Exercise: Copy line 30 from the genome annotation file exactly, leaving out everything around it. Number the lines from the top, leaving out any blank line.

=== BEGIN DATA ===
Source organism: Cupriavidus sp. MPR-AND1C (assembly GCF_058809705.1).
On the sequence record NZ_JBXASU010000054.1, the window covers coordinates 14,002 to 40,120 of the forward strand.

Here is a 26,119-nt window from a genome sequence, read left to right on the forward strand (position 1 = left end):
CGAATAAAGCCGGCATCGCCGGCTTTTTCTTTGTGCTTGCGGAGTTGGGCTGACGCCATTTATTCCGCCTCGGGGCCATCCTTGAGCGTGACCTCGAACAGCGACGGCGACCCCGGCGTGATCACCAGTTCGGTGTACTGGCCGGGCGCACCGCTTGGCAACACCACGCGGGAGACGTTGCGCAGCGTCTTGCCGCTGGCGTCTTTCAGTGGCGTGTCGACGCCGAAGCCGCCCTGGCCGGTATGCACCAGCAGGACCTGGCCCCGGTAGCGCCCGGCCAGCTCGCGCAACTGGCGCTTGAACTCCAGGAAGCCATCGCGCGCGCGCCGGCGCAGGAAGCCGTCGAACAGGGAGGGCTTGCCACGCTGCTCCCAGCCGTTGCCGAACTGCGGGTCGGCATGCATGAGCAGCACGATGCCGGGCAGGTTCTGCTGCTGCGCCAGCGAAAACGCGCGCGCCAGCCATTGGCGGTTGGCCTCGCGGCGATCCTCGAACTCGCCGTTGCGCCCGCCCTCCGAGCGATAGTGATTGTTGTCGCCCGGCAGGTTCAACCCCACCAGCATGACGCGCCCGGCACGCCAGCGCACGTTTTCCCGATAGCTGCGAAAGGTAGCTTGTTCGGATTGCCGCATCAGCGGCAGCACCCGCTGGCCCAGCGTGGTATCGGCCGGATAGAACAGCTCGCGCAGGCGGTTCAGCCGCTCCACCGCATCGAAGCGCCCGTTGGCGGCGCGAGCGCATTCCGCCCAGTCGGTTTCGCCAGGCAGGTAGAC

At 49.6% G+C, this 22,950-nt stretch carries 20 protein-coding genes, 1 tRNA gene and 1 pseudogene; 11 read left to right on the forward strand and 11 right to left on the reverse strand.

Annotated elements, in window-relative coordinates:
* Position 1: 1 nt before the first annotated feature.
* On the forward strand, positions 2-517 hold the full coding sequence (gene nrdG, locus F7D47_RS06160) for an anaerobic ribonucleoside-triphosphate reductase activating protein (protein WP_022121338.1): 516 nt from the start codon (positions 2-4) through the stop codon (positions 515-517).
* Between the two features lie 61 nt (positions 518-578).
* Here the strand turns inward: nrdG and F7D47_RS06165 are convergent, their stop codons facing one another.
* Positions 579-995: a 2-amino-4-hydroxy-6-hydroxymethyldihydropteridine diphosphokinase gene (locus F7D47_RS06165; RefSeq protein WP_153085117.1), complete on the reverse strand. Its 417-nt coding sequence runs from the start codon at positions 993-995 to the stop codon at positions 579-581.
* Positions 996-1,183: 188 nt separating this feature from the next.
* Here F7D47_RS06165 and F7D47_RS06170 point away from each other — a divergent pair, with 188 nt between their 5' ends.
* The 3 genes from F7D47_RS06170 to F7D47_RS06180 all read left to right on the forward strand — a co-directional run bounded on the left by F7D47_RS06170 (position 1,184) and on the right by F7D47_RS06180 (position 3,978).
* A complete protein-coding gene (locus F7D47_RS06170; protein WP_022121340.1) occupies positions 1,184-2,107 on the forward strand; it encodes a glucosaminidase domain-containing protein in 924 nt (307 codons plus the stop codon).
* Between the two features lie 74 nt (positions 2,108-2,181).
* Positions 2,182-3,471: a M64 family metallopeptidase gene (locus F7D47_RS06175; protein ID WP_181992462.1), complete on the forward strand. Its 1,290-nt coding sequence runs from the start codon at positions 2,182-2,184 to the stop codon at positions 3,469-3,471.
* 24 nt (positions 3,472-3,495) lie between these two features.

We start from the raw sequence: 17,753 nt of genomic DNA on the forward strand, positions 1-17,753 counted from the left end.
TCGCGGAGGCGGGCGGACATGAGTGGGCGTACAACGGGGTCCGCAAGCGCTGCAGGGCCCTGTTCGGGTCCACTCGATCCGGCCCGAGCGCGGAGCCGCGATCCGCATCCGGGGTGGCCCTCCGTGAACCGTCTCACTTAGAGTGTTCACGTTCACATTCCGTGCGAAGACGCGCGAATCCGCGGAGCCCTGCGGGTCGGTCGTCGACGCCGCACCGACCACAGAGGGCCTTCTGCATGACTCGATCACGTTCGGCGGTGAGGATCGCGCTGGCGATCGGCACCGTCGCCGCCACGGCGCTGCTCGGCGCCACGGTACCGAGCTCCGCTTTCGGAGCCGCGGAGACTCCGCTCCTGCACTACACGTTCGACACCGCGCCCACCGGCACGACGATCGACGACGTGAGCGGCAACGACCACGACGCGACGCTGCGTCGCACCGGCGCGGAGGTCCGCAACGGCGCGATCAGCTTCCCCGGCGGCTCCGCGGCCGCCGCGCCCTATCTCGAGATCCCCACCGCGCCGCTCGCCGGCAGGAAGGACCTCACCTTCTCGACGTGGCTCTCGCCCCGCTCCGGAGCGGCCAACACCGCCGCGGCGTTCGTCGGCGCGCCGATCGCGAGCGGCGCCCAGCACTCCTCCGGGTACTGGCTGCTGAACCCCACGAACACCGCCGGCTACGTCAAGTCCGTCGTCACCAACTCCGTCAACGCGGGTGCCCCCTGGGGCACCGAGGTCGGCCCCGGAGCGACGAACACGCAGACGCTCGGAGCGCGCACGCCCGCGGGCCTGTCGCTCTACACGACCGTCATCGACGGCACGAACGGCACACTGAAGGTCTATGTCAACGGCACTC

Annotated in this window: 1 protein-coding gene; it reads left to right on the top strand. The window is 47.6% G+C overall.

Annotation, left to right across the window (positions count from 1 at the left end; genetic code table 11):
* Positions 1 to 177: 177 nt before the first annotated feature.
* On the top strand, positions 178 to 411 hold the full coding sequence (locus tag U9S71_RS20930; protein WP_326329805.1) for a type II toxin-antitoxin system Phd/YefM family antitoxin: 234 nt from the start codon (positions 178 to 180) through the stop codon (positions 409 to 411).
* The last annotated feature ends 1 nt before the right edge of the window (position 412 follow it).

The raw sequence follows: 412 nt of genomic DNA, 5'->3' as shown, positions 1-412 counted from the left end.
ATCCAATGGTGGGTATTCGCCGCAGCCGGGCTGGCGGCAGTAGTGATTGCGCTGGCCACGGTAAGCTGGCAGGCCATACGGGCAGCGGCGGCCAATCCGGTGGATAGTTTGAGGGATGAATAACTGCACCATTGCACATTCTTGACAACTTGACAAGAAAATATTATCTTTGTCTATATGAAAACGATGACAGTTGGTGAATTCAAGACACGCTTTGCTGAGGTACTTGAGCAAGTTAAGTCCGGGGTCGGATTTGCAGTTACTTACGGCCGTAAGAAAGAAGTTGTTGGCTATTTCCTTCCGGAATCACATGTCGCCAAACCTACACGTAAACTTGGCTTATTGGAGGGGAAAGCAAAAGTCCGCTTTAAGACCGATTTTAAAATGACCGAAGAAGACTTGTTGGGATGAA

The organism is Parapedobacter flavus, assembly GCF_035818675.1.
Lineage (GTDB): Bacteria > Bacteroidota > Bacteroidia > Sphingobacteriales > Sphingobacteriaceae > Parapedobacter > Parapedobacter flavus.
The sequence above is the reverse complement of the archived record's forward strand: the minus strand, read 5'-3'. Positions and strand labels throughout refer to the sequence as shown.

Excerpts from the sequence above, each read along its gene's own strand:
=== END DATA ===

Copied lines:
The sequence above is the reverse complement of the archived record's forward strand: the minus strand, read 5'-3'. Positions and strand labels throughout refer to the sequence as shown.